Production of the Challenger 2 was undertaken at Leeds and Newcastle-upon-Tyne. Production of Challenger 2 was completed at Leeds in 1999 but continues at Newcastle-upon-Tyne.
The turret is a new design, incorporating second-generation Chobham armour with a significant increase in protection against both KE and CE attack.
The turret crew positions on Challenger 2 are similar to Challenger 1, with the commander seated on the right, the gunner forward and below the commander, and the loader on the left side. Each of them is provided with a lap-type seat belt.
Both the commander and the loader have a single-piece hatch cover that opens to the rear.
The tank commander has eight day unity magnification day periscopes for all-round observation. Under each periscope is a red button, when this is pressed the commander's sight slews so that it lines up with the periscope.
The loader has a single roof-mounted day periscope that can be traversed.
The NBC system is mounted in the turret bustle and fully meets all known threats. The crew environmental control system provides both heating and cooling for the crew compartment. This is the first time such a system has been installed in a British MBT.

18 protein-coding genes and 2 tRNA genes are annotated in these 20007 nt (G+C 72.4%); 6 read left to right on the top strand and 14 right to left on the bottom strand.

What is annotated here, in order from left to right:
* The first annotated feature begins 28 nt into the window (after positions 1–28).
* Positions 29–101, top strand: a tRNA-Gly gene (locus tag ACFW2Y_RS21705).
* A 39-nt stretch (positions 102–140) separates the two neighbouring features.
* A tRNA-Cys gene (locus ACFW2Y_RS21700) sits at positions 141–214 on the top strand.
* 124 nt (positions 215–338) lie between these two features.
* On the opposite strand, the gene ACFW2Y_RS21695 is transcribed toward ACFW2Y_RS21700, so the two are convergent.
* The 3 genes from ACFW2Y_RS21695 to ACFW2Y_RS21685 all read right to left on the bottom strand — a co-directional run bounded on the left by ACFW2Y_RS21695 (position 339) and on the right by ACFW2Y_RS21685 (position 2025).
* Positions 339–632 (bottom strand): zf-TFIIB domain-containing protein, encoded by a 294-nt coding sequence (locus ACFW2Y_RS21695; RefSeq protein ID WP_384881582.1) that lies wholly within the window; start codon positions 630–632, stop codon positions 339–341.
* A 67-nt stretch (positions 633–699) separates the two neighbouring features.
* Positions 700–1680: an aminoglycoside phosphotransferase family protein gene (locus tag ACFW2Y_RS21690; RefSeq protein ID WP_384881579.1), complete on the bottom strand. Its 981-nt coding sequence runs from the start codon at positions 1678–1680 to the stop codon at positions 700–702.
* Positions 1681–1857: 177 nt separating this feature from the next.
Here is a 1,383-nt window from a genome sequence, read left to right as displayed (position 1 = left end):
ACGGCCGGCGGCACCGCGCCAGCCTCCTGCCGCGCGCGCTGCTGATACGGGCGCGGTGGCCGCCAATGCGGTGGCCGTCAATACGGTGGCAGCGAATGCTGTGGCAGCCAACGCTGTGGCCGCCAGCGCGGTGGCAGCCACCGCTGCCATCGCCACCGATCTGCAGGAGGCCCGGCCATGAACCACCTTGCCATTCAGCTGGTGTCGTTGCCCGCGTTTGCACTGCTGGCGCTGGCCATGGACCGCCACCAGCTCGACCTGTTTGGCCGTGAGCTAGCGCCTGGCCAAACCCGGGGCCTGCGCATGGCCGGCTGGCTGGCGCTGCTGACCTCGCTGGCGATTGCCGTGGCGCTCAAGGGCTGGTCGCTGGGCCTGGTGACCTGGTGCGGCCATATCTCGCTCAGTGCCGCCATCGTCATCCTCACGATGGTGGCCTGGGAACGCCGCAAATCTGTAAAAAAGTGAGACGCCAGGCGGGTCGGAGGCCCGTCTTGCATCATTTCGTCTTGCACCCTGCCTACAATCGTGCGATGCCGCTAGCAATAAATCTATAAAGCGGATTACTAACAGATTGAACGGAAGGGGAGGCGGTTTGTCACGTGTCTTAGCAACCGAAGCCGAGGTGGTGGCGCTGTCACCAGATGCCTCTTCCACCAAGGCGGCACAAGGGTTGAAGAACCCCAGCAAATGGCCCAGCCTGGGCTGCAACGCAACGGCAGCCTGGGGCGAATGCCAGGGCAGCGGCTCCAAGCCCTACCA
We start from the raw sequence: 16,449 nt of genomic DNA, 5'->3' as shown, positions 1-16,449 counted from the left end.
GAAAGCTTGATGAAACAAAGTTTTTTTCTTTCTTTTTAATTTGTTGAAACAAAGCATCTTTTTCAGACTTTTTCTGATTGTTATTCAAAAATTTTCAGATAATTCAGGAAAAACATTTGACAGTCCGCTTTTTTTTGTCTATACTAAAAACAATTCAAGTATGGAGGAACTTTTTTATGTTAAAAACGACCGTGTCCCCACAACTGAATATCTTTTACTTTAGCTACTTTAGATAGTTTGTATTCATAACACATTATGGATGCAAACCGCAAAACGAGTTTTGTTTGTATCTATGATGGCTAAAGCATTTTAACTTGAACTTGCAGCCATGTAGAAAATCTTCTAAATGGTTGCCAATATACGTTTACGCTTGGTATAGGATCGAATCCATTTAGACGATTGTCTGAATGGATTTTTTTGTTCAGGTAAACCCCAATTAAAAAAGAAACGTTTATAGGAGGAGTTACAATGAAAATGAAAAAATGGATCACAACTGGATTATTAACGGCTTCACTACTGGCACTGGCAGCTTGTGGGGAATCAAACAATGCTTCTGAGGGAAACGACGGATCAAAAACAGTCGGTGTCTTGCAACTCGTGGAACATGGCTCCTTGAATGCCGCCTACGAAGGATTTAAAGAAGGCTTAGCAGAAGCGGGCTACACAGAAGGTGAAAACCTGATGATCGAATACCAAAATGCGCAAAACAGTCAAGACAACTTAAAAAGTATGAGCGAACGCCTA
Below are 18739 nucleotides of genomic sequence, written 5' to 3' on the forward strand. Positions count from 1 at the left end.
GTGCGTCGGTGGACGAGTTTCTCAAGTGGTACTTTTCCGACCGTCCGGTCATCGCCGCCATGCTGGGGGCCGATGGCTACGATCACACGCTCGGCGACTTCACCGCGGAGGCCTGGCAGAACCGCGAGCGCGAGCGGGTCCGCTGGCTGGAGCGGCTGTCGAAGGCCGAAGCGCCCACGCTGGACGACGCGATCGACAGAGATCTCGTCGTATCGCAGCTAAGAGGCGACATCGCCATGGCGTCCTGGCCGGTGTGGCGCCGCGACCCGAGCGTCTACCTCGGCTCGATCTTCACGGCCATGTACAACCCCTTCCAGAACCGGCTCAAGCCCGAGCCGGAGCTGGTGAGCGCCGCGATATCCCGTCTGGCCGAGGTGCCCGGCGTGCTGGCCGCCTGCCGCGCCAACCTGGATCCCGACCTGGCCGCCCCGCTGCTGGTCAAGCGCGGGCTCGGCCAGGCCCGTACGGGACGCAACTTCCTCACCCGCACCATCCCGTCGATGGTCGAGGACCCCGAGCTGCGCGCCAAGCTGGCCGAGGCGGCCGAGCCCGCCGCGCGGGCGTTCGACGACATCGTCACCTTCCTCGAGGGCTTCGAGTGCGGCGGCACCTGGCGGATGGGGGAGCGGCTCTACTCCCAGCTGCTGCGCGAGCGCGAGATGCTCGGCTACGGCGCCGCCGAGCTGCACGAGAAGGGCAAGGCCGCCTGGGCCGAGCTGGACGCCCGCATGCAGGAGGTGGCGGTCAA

Main armament of the Challenger 2 MBT consists of a BAE Systems, RO Defence 120 mm rifled tank gun designated the L30A1 which is of ESR steel, autofrettaged, chrome-lined and fitted with a thermal sleeve, fume extractor and muzzle reference system. It has a split-block sliding breech mechanism with an elastomeric obturating pad.
The 55 calibre L30A1 is the first British tank gun to be chrome-lined which gives the barrel a longer life as well as giving more consistent accuracy.
In addition to firing all current 120 mm ammunition, with the exception of the obsolete APDS round, the L30A1 also fires a new DU round L27A1 with a new BAE Systems, RO Defence L17A1 stick charge propellant system.
The first DU round is part of the CHARM 1 system (gun, charge and projectile) with the actual projectile being designated the L26. The CHARM 3 projectile is also of the DU type but has a greater length-to-diameter ratio and greater penetration characteristics. CHARM 3 will be the main wartime round for the Challenger 2 although it will not normally be fired in peacetime.
Late in 2000 it was revealed that BAE Systems, RO Defence had developed, as a private venture, a new APFSDS-T projectile with a conventional penetrator which has the unofficial designation of the L28. This is used with the L16 charge system. This is being offered for export customers of the Challenger 2E MBT who do not want to use the DU projectile.
Ammunition is of the separate loading type, that is projectile and charge, with all explosive ammunition being stowed below the turret ring for increased battlefield survivability. The charges are stowed in armoured bins.
Mounted coaxially, to the left of the main armament, is The Boeing Company 7.62 mm Chain Gun which is already in service with the British Army and installed in the Alvis Vehicles Warrior mechanised combat vehicle. This weapon has the British Army designation of the L94A1 and is manufactured by BAE Systems, RO Defence under licence in the UK. The loader has a Helio mount fitted with an externally mounted 7.62 mm L37A2 machine gun.